Scientists create 'no sick' roller-coaster meal

Boffins have developed a breakfast which they say is scientifically safe to eat before going on a roller-coaster… without the fear of being sick.

Bosses at a theme park called in the scientists after discovering that many visitors skipped breakfast because they were worried it might make them sick when going on rides.

Food specialist Dr David Lewis then set about looking at what types of food were likely to leave you barfing, before producing the special menu.

He says all the foods in his breakfast are low on the Glycemic Index, have low acidity but with the right level of protein and digestion aiding bacteria to ensure it stays down.

Alton Towers are so convinced he got it right they will give anyone who is sick on a ride after eating it their money back… though that will come as no consolation for the person who was beneath them.

Dr David Lewis said: “When we go on ride your brain and body react as if you were in real danger even though you are well aware that the ride is actually completely safe.

“Excitement triggers what is called our body’s fight or flight response, which causes an increase in heart rate and sweating. At the same time digestion is slowed down, which explains why when queuing for a ride you may notice your mouth has gone dry and your stomach is churning.

“This is where having had the right kind of nourishing food for breakfast comes to your aid.

“The food should be wholesome and easily digested while, at the same time, being low on what is called the Glycemic Index. This includes carbohydrates such as oats, barley or bran and bread or rolls with whole grains, stone-ground flour, and sour dough that produce only minor fluctuations in blood glucose and insulin levels.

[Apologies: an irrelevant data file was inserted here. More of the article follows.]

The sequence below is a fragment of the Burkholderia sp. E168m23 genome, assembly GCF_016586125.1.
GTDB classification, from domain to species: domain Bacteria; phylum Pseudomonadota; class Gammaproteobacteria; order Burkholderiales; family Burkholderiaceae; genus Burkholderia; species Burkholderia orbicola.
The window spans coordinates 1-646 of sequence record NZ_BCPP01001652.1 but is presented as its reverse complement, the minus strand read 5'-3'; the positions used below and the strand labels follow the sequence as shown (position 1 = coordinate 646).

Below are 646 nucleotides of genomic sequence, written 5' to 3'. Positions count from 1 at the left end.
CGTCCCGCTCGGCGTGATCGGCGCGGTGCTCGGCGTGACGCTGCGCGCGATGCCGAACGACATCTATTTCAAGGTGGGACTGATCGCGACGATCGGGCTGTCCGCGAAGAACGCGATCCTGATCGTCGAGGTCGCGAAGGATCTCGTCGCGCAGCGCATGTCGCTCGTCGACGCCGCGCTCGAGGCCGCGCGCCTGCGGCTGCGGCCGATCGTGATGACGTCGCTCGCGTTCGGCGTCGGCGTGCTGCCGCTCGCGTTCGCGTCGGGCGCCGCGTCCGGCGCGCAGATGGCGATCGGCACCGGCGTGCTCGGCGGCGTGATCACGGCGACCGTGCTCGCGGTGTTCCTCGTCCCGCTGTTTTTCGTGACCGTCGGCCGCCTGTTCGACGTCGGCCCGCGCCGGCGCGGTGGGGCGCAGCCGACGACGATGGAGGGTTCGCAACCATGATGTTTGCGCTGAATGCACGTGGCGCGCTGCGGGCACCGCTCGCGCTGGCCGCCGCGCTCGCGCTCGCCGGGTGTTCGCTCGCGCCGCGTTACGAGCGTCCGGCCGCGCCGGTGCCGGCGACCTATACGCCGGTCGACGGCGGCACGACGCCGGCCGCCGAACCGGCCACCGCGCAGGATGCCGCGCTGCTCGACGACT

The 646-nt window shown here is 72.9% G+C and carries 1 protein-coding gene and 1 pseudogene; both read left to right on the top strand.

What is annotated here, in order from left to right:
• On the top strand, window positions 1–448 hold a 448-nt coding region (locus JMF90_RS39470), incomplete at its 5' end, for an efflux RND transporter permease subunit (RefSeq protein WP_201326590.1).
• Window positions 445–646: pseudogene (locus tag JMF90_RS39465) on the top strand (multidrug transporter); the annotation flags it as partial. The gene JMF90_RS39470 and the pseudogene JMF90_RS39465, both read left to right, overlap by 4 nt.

“Your breakfast should also include fresh fruit with low acidity plus protein, from meat or yoghurt, to provide all the energy you will need.”

Items in the breakfast

Yoghurt mixed with blueberries, Granola and honey.
The Yoghurt provides protein for energy as well as digestion aiding bacteria. Blueberries are rich in chemicals called anthocyanins, and phytochemicals believed to play a role in reducing inflammation that can occur when we feel nauseous. 

Grilled organic bacon in whole meal bap with tomato.
These provide an excellent source of easily digested nourishment which, being low on the Glycemic Index, help ensure that this is released slowly but surely across the morning.

Celery juice with carrot and ginger.
Ginger is well known for its nausea combating powers; the carrot provides essential vitamins while celery has been used for centuries to relieve pain. It also contains 3-N-butyl-phthalide a compound shown to lower blood pressure in animal studies.

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